Diner: Dining That's Out of This World

Blue Moon is well worth a drive up to Dayton

Blue Moon Bistro Go: 520 E. Fifth St., Downtown Dayton
Call: 937-586-4250

Hours: 5-9 p.m. Monday; 5-10 p.m. Tuesday-Friday; 5-11 p.m. Friday-Saturday; closed Sunday

Prices: Expensive

Payment: Major credit cards

Red Meat Alternatives: Poultry, seafood, pasta

Accessibility: Yes

Grade: A

With the torrid pace of growth in Cincinnati's northern suburbs, they say that Cincinnati and Dayton will soon end up as one large sprawling exurban agglomeration. That means it's time to start getting to know the restaurants on what will some day be the northern side of Cincinnayton.

On a recent weeknight, I made a journey north to Dayton's historic Oregon District to dine at Blue Moon, an upscale American bistro that's been around since 1997. The drive was not that bad — about 50 miles from downtown.

My report back from this culinary reconnaissance trip to the North Country is a good one: I thoroughly enjoyed my meal at Blue Moon. The food was inventive and well executed, the service outstanding and the atmosphere relaxed yet sophisticated.

We started out with the excellent Purple Potato Pierogi appetizer ($7).

This novel interpretation of a pierogi (normally cheap, bland, glutinous, comfort food) was filled with tasty purple potato purée. It came with a heap of delicious caramelized red onions; basil sour cream provided an interesting accent.

We also tried an appetizer special: Sour Cherry Stuffed Lamb Lollipops ($9) served over arugula and zucchini salad with peach chardonnay dressing. I wasn't sure what to expect here. I had in my head a vision of Kefta, Middle Eastern ground meatballs, on a stick. What came out, though, were two little lamb chops that had been stuffed with a sour cherry mixture (you held on to the bone to eat them). Again, inventive and unusual.

My only regret was that these were somewhat small. The appetizer was over before we knew it.

My companion definitely picked a winner from the menu with her entrée. It was simply outstanding — one of the better plates I've tasted anywhere from New York to Nashville in recent months.

The Black Sea Salt Dusted Tuna ($24) was an Ahi sushi block that had been seared rare and cut into small rectangular strips and then served over a bed of black lentils with candied baby and golden beets. It was accented by spicy mango vinaigrette that really packed some heat. The plate was beautifully presented and exceptional in every way. Even my companion, a normally hard-to-please foodie with culinary school training and a razor-sharp palate, was impressed.

For my entrée, I chose the Filet Mignon ($28). It was rich, artery-clogging fare, stuffed with Saga blue cheese and served with several giant onion rings that Blue Moon calls "Moon Rings." It came with an ample mound of delicious mashed potatoes and served in a pool of green peppercorn sauce.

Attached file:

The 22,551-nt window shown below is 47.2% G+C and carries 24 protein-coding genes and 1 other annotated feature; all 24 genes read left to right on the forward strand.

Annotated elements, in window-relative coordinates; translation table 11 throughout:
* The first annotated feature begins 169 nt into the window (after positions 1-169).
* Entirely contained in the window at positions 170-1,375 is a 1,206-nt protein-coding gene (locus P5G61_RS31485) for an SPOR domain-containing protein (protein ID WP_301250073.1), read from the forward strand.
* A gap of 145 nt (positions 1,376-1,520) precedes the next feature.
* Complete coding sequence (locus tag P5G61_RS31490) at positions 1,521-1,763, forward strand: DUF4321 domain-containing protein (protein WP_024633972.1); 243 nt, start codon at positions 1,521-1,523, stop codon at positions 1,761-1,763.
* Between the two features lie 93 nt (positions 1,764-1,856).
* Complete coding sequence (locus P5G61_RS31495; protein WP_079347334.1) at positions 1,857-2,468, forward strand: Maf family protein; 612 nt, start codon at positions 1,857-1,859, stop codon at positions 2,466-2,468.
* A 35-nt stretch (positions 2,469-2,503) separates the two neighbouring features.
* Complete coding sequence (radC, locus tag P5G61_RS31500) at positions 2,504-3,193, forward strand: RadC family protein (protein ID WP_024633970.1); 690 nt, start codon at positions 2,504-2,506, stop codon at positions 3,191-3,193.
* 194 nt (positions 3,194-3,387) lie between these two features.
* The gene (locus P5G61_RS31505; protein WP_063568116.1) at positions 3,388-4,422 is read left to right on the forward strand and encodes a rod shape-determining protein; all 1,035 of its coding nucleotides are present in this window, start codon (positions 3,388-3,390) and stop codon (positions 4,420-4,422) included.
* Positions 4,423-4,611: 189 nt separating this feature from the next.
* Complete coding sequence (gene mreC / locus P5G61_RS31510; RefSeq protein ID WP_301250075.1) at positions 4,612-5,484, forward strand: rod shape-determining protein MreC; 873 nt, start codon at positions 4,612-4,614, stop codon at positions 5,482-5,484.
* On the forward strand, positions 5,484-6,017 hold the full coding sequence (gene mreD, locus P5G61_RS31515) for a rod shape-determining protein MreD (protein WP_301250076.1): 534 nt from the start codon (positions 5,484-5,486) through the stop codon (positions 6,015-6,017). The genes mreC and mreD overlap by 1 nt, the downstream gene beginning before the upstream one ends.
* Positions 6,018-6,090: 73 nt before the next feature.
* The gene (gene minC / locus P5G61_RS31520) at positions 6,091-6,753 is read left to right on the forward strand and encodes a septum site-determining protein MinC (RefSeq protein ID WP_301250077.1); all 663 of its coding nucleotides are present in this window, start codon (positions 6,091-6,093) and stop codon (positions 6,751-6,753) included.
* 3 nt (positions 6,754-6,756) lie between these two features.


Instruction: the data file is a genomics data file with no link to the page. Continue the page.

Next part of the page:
The meat was flavorful — amply juiced by the oozing richness of the melted blue cheese — but as my companion pointed out while I was happily crunching my onion rings and sopping up the melted blue cheese, it was a bit stringy and tough for a filet mignon.

Desserts were good. I ordered the Bosc Pear Pine Nut Torte ($7.50), a nice integration of fruity and nutty flavors. The Crème Brulée ($7.50) was well sized and thoroughly respectable. Next time I'm going to try the enormous hunk of dark chocolate layer cake.

Service was excellent. Our server was enthusiastic, knowledgeable and professional. He provided some great recommendations, including steering us toward a half bottle of wine (a sultry, smoky, fruity Hendry Vineyard zinfandel) that was quite excellent, a great value and worked well with both our meals.

We availed ourselves of the lovely summer night to sit outside in Blue Moon's patio, set in a charming courtyard that forms the entrance to the restaurant (the restaurant occupies two adjacent buildings).

Blue Moon seems to have a loyal following of regulars. The friendly, chatty couple sitting next to us were big fans who keep coming back and have sampled almost everything on the menu (they had tried the Black Sea Salt Dusted Tuna dish before and concurred that it was excellent). On the other side of the courtyard, another regular was working his way through dinner, a pint of ale and the newspaper.

With the friendly patrons, great service, excellent food and pleasant atmosphere, there was definitely some good restaurant mojo going. It was a memorable evening that made me realize there are not many places like Blue Moon here in Cincinnati — restaurants that offer excellent food in a funky, relaxed, upscale yet unpretentious setting.

So if you're looking for a little something different and a chance to feel like you're getting away without really driving that far, head to Blue Moon. And make sure you leave some time for a stroll around the revitalized Oregon district where the restaurant is located. Dating back to 1829, it's Dayton's oldest neighborhood and a great backdrop for Blue Moon's inventive cuisine and vibe. ©

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